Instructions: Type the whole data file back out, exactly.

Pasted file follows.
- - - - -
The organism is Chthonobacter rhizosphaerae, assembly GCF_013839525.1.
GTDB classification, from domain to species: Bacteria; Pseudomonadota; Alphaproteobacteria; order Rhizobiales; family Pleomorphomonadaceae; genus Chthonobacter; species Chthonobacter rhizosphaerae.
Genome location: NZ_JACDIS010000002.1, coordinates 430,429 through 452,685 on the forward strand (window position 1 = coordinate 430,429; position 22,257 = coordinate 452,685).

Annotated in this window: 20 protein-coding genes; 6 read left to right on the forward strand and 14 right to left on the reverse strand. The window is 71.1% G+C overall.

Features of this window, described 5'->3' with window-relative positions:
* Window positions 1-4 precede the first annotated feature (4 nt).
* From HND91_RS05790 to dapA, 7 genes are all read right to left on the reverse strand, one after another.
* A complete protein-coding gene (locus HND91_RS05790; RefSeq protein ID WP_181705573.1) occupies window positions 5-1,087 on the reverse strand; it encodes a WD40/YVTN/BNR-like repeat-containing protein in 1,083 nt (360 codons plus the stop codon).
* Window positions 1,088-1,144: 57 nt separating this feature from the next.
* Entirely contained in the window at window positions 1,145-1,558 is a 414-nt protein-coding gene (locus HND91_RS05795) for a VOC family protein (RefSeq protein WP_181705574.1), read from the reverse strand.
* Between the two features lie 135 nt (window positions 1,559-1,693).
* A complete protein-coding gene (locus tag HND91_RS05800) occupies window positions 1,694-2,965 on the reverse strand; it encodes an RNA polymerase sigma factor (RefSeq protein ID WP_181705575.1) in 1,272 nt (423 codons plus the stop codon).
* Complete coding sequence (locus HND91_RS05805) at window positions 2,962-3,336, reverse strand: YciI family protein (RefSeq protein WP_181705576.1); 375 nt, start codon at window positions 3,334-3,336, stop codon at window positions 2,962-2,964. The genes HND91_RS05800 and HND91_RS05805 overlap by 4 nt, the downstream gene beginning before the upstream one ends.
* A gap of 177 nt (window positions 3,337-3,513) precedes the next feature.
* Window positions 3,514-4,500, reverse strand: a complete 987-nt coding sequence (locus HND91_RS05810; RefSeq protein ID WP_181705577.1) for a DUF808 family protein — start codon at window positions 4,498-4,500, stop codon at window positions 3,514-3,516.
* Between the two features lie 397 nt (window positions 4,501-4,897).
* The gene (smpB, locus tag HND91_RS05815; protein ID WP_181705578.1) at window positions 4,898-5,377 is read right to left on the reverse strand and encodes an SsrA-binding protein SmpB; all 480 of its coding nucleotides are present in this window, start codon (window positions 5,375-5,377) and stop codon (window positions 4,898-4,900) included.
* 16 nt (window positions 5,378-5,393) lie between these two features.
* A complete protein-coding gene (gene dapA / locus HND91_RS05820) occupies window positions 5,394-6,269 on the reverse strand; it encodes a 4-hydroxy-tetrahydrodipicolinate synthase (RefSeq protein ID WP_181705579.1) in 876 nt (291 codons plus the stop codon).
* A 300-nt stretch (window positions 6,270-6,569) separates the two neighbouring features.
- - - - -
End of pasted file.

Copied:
The organism is Chthonobacter rhizosphaerae, assembly GCF_013839525.1.
GTDB classification, from domain to species: Bacteria; Pseudomonadota; Alphaproteobacteria; order Rhizobiales; family Pleomorphomonadaceae; genus Chthonobacter; species Chthonobacter rhizosphaerae.
Genome location: NZ_JACDIS010000002.1, coordinates 430,429 through 452,685 on the forward strand (window position 1 = coordinate 430,429; position 22,257 = coordinate 452,685).

Annotated in this window: 20 protein-coding genes; 6 read left to right on the forward strand and 14 right to left on the reverse strand. The window is 71.1% G+C overall.

Features of this window, described 5'->3' with window-relative positions:
* Window positions 1-4 precede the first annotated feature (4 nt).
* From HND91_RS05790 to dapA, 7 genes are all read right to left on the reverse strand, one after another.
* A complete protein-coding gene (locus HND91_RS05790; RefSeq protein ID WP_181705573.1) occupies window positions 5-1,087 on the reverse strand; it encodes a WD40/YVTN/BNR-like repeat-containing protein in 1,083 nt (360 codons plus the stop codon).
* Window positions 1,088-1,144: 57 nt separating this feature from the next.
* Entirely contained in the window at window positions 1,145-1,558 is a 414-nt protein-coding gene (locus HND91_RS05795) for a VOC family protein (RefSeq protein WP_181705574.1), read from the reverse strand.
* Between the two features lie 135 nt (window positions 1,559-1,693).
* A complete protein-coding gene (locus tag HND91_RS05800) occupies window positions 1,694-2,965 on the reverse strand; it encodes an RNA polymerase sigma factor (RefSeq protein ID WP_181705575.1) in 1,272 nt (423 codons plus the stop codon).
* Complete coding sequence (locus HND91_RS05805) at window positions 2,962-3,336, reverse strand: YciI family protein (RefSeq protein WP_181705576.1); 375 nt, start codon at window positions 3,334-3,336, stop codon at window positions 2,962-2,964. The genes HND91_RS05800 and HND91_RS05805 overlap by 4 nt, the downstream gene beginning before the upstream one ends.
* A gap of 177 nt (window positions 3,337-3,513) precedes the next feature.
* Window positions 3,514-4,500, reverse strand: a complete 987-nt coding sequence (locus HND91_RS05810; RefSeq protein ID WP_181705577.1) for a DUF808 family protein — start codon at window positions 4,498-4,500, stop codon at window positions 3,514-3,516.
* Between the two features lie 397 nt (window positions 4,501-4,897).
* The gene (smpB, locus tag HND91_RS05815; protein ID WP_181705578.1) at window positions 4,898-5,377 is read right to left on the reverse strand and encodes an SsrA-binding protein SmpB; all 480 of its coding nucleotides are present in this window, start codon (window positions 5,375-5,377) and stop codon (window positions 4,898-4,900) included.
* 16 nt (window positions 5,378-5,393) lie between these two features.
* A complete protein-coding gene (gene dapA / locus HND91_RS05820) occupies window positions 5,394-6,269 on the reverse strand; it encodes a 4-hydroxy-tetrahydrodipicolinate synthase (RefSeq protein ID WP_181705579.1) in 876 nt (291 codons plus the stop codon).
* A 300-nt stretch (window positions 6,270-6,569) separates the two neighbouring features.